Once there was a very poor brāhmaṇī widow, whose only son was
a beautiful and charming boy of about nine. She lived in a hut and
maintained herself and her son by begging. She had been initiated by a
high-class Vaiṣṇava and worshiped Ṭhākurajī every day. She was happy
in her life of worshiping, chanting, and remembering Kṛṣṇa.
One day, very early in the morning while the brāhmaṇī was engaged
in some duty, she requested her son to bring some flowers from the
nearby bushes for her worship. The boy happily set out to follow her
order, and began to pick belī, cāmeli, and other flowers from the bushes.
While he was in the midst of picking flowers, a poisonous black snake
came and suddenly bit him. His whole body at once became black, and
he fell flat on the ground and died.
A hunter happened to be walking in the forest at that time, and
became very compassionate when he saw this incident. He chanted a
mantra by which one can control snakes very easily. When the serpent
heard the hunter’s mantra, it became peaceful, and the hunter was thus
able to put it in the clay pot he had been carrying. The hunter covered
the mouth of the pot and picked it up again, and then approached the
boy’s mother, carrying his body in his arms.
When the old widow saw her son, she cried out, “What happened?”
and began to weep bitterly, “Alas! Alas!” After some time, when she
became somewhat pacified, the hunter told her, “Mother, I was there
when the boy was picking flowers. He was innocent. He didn’t attack
or disturb the snake at all. The snake came from inside the bushes and
bit him for no reason.
“I have caught that poisonous snake by mantra, and kept it in this
pot. Please order me to cut the snake into pieces. I will then burn it,
and there will be no trace of its existence. Please order me. Please
The hunter appealed to the old widow again and again, but she
simply asked him, “Oh, hunter, suppose you kill this poisonous serpent
and burn its body. Will that bring my son back?”
“Never.” he replied.
“Then why should you kill it?” she asked. “I don’t want to kill it.”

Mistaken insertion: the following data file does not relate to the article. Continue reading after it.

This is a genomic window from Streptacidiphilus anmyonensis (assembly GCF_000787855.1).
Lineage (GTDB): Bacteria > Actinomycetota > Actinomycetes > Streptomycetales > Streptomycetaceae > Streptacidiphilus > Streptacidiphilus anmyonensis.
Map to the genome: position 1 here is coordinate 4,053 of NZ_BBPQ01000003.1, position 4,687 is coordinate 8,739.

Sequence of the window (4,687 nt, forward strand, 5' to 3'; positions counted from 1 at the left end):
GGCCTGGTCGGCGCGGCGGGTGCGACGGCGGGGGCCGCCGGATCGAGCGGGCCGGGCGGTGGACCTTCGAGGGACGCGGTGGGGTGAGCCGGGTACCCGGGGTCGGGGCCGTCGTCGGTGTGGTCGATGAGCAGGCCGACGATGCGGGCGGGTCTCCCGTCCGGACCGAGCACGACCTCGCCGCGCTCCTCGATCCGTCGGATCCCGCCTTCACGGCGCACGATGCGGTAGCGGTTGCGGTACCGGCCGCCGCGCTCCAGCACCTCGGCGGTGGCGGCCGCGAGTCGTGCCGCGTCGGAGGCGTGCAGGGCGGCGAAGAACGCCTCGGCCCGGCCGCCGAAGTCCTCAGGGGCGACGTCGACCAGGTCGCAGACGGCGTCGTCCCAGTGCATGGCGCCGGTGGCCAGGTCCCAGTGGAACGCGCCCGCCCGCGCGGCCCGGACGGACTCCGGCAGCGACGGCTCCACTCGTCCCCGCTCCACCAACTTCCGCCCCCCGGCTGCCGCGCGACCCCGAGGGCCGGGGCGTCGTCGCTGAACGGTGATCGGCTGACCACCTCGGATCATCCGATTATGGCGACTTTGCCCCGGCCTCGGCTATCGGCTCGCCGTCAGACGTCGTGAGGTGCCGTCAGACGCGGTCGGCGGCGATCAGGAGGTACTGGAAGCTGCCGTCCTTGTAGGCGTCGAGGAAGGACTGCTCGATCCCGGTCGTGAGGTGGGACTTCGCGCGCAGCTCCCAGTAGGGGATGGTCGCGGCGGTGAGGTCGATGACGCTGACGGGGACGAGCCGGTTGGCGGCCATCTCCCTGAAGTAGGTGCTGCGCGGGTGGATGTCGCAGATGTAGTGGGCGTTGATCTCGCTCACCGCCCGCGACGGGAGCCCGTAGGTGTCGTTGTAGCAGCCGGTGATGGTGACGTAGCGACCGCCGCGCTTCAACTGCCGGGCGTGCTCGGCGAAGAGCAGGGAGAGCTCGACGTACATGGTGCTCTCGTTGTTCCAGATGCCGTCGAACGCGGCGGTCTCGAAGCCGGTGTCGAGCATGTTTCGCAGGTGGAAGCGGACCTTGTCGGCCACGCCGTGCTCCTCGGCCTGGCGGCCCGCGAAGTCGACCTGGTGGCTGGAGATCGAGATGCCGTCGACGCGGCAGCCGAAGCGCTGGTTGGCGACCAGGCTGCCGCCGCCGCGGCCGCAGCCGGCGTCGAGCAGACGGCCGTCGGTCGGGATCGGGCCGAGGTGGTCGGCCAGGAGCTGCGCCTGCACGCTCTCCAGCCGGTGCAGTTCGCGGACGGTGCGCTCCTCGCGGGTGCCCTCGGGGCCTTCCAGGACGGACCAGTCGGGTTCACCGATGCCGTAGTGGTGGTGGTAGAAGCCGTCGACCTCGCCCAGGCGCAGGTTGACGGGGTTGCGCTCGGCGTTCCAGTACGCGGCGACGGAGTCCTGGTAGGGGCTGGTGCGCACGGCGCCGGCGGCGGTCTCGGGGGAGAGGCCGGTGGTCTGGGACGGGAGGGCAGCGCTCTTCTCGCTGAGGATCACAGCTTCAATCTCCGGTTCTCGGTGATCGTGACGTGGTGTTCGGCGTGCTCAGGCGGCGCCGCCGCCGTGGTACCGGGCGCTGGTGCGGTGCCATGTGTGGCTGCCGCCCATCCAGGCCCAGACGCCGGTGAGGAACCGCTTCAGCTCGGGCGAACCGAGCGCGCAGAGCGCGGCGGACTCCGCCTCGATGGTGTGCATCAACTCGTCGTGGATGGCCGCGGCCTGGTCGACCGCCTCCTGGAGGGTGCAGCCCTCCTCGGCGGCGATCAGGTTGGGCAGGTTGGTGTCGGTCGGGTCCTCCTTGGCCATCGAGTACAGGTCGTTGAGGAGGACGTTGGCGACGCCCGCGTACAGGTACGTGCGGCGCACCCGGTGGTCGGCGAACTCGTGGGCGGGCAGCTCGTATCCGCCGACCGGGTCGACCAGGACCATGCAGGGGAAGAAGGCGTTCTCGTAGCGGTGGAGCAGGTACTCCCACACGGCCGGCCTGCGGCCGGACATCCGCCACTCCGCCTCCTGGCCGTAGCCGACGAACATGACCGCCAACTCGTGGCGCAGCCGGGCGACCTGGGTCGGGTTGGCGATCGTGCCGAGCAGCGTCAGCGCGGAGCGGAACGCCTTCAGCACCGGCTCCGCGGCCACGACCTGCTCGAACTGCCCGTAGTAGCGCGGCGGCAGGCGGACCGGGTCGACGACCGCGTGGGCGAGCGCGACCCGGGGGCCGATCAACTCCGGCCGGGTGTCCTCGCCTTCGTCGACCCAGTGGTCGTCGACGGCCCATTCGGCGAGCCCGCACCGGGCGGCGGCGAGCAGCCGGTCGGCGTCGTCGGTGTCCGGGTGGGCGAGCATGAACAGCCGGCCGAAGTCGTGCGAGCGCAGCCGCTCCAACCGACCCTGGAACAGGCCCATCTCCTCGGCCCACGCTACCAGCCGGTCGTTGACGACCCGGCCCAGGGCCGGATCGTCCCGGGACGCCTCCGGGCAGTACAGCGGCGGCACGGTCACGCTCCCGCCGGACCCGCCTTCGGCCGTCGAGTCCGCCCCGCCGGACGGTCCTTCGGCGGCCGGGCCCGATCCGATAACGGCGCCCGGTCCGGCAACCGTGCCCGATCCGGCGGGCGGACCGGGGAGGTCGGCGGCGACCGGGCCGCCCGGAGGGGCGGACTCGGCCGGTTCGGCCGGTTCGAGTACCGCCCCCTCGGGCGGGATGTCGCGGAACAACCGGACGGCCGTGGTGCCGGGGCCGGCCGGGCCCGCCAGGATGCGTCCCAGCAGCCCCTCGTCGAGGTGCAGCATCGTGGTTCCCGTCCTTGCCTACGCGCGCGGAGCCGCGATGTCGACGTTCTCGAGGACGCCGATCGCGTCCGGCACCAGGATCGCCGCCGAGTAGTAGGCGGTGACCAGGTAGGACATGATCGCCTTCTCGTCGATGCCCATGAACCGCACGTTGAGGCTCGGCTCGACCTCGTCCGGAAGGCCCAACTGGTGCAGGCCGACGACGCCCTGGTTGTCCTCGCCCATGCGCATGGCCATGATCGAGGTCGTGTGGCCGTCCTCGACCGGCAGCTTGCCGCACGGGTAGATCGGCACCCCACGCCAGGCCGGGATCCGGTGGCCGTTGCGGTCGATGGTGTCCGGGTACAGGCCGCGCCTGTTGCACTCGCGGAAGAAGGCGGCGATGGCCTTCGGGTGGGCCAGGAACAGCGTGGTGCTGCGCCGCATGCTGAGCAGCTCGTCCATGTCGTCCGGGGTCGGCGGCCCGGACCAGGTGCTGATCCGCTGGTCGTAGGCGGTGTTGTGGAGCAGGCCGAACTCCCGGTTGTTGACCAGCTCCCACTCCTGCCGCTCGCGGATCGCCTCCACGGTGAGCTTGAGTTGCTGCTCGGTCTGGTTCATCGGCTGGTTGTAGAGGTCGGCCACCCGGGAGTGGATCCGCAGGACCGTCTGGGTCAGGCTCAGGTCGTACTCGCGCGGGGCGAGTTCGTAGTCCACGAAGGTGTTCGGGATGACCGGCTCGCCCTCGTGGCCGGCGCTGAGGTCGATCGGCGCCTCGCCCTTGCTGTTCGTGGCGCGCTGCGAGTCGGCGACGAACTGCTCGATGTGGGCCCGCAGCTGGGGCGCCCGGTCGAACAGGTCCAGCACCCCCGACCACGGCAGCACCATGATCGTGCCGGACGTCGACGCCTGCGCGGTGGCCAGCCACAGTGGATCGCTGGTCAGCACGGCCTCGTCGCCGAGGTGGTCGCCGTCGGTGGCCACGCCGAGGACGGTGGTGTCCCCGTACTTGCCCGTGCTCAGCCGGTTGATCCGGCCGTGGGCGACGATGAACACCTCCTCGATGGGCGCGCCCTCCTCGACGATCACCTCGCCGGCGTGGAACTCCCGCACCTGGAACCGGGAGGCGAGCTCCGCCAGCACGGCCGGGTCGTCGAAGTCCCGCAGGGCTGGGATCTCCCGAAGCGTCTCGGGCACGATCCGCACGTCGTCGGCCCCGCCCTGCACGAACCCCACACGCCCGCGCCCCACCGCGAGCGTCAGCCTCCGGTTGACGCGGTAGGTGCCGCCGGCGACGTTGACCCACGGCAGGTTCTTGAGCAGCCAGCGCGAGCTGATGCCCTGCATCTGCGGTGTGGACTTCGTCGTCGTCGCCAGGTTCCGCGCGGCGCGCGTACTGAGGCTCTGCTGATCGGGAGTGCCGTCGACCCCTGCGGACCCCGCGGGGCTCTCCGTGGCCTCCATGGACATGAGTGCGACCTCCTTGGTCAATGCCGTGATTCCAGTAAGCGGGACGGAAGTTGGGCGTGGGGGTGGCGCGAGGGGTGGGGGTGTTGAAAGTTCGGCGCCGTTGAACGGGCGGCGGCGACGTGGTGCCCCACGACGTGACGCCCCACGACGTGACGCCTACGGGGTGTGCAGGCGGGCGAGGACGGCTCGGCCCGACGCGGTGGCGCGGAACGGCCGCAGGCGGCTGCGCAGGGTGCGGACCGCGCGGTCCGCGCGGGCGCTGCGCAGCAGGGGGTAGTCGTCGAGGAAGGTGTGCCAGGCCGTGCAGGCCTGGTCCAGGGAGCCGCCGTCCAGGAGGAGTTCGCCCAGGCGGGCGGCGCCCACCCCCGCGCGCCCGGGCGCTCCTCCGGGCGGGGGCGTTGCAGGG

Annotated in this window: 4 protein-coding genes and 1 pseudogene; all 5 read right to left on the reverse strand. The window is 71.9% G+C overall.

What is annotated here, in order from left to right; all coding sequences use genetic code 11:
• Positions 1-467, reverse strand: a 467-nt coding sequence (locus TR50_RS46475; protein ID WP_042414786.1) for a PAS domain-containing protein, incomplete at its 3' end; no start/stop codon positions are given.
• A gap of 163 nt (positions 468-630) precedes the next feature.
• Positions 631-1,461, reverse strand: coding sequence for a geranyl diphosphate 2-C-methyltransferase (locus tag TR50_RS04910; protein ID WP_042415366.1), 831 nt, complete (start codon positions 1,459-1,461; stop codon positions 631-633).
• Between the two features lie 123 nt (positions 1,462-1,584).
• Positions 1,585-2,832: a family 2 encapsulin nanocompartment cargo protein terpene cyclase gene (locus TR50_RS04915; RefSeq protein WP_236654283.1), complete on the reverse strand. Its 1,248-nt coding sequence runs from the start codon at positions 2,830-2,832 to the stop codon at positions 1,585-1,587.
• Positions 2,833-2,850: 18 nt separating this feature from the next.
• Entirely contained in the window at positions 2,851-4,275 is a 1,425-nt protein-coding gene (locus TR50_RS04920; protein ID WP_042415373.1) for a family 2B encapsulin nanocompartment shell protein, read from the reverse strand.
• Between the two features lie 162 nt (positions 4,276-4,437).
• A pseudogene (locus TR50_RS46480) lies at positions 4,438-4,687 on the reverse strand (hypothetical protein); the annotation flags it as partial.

The hunter insisted, “This serpent is wicked. He may bite someone
else. You must order me to kill and burn it.” That kind brāhmaṇī widow
was a realized soul and a devotee of Kṛṣṇa. She simply replied, “Why
should you kill the serpent if that will not bring my son back? Please
don’t kill it.” Again the hunter repeated, “if I don’t kill this serpent, he
will attack some other passer-by without any reason.”
At this point, the serpent interrupted, “Why should you kill me? I
was living in those bushes for years and years without biting anyone. I
only bit this boy today because Death came and told me, ‘You should
bite him.’ I’m innocent. Don’t kill me.”
At that moment Yamarāja Mahārāja, Death personified, the
controller everyone’s deaths, personally appeared at that spot. He said
to the snake, “Are you saying that I have caused this to happen? That I
have ordered you to bite the boy? I never did so. Why accuse me? I am
not responsible for this.
“The boy is responsible for his own actions. When he was a human
being in his previous life, the serpent also had a human body. They had
a fight, and this boy killed the other person. The person he murdered
has now taken birth as the snake and has taken his revenge. Actually,
the boy’s past actions are like a poisonous snake, which bit and killed
him. I myself, Yamarāja, am not responsible for this; neither is the
If any problem comes in your life, it means that you have done
something wrong in the past and now the result is coming. Why are
you now afraid to taste the result? You must taste it. If you are fearing,
if you don’t want the result, still it will come. You will have to taste the
results of all of your bad actions, and this is similarly true regarding
your good actions. Don’t fear. Kṛṣṇa has arranged all situations.
―Śrīla Bhaktivedanta Nārāyaṇa Mahārāja